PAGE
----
Well you get people a reason to get together, commune, be with one another. You know?

Hillary Allen:

Yeah.

Allen Lim:

It’s a time where you can actually hold one [inaudible 00:19:13] accountable through conversation and remind one another what we’re all in it for. Right?

Hillary Allen:

Yeah.

Allen Lim:

It’s funny, I think that the act of eating together can translate to working for each other. Right? Which is really, really important. Let’s stay in a sport like cycling, but it’s important in society as a whole, and this is obviously all super complex stuff, but I think that there are true physiological ramifications which brings me to the Framingham Heart Study. Right? Looking at the correlates to heart disease and obviously smoking is one of those correlates and the Framingham Heart Study was one of the longest longitudinal studies looking at heart disease and wellbeing in American culture. Yeah. Smoke [inaudible 00:00:20:06]. One of the highest correlates to heart disease with self-reported loneliness. And whether or not there’s a cause and effect or a chicken and egg maybe is a moot point. It is a really important correlate. There is I think an epidemic of that loneliness and you see that loneliness and reports of how frequently people eat alone and while cigarettes come with a warning label, loneliness does not. And maybe we need to start putting that sticker on.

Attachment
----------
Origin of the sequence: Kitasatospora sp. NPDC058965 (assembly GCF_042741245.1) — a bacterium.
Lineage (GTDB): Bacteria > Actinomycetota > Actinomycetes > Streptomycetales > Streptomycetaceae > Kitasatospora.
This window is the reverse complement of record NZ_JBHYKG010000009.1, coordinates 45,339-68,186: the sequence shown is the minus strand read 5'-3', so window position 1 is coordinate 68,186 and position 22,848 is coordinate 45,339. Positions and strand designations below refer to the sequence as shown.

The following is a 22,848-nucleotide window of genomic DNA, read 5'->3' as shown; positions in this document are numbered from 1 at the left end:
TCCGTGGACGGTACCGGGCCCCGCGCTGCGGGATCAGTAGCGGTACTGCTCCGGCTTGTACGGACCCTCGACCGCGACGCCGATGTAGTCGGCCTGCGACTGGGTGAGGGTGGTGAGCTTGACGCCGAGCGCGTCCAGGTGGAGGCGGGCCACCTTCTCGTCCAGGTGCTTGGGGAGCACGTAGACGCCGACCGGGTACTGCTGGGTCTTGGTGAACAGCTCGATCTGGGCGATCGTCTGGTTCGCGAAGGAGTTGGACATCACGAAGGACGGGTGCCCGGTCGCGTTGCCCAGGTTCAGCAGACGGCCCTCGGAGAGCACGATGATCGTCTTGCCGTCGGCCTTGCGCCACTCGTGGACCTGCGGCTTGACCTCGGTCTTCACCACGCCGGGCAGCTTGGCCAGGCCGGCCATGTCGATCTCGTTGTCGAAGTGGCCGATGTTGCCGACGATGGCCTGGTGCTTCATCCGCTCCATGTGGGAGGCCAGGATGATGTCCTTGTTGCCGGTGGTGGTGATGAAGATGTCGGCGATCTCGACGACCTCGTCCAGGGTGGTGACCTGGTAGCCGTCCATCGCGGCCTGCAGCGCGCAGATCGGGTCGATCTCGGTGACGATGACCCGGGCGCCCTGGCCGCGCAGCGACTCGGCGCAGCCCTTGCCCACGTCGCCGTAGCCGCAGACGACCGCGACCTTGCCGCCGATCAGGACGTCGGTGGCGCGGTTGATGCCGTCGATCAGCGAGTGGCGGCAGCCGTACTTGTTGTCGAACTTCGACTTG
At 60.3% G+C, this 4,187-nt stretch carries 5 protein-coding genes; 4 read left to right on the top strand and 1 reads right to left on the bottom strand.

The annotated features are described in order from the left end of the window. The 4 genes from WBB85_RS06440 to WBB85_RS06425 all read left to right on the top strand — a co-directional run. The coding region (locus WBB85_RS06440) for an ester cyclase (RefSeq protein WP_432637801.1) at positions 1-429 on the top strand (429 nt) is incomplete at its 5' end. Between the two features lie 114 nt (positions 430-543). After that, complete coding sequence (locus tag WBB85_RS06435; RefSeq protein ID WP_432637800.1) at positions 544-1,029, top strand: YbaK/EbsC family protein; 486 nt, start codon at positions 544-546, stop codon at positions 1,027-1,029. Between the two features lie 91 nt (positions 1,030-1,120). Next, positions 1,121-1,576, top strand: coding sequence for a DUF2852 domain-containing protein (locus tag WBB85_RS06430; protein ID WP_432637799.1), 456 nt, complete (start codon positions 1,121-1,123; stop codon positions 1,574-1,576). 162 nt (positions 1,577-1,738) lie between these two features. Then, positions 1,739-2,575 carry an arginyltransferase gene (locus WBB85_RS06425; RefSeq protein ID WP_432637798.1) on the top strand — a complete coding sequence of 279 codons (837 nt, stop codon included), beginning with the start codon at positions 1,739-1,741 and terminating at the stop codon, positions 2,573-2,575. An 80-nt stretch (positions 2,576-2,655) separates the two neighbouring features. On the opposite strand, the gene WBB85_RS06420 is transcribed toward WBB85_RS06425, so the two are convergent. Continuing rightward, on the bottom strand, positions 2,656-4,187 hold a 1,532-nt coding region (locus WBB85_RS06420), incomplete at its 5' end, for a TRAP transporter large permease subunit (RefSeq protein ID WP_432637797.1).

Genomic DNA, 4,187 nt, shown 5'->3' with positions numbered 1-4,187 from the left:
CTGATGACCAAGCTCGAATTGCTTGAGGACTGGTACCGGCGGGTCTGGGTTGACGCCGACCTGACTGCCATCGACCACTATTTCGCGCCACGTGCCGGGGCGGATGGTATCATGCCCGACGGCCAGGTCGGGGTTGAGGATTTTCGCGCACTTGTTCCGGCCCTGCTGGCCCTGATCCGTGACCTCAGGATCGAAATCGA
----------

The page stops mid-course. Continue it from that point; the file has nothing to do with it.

Hillary Allen:

Yeah, I mean and I think it’s also just a difference in culture too. I mean I’ve noticed just from traveling in Europe and racing in Europe, it’s just, I mean everything’s smaller. I mean you kind of just can’t live your life without living communally. And that’s very stark contrast to a place like the United States where everything’s so spread out. You need a car and everyone’s house is kind of… Their home was kind of separate and in their place, their little yard. Yeah.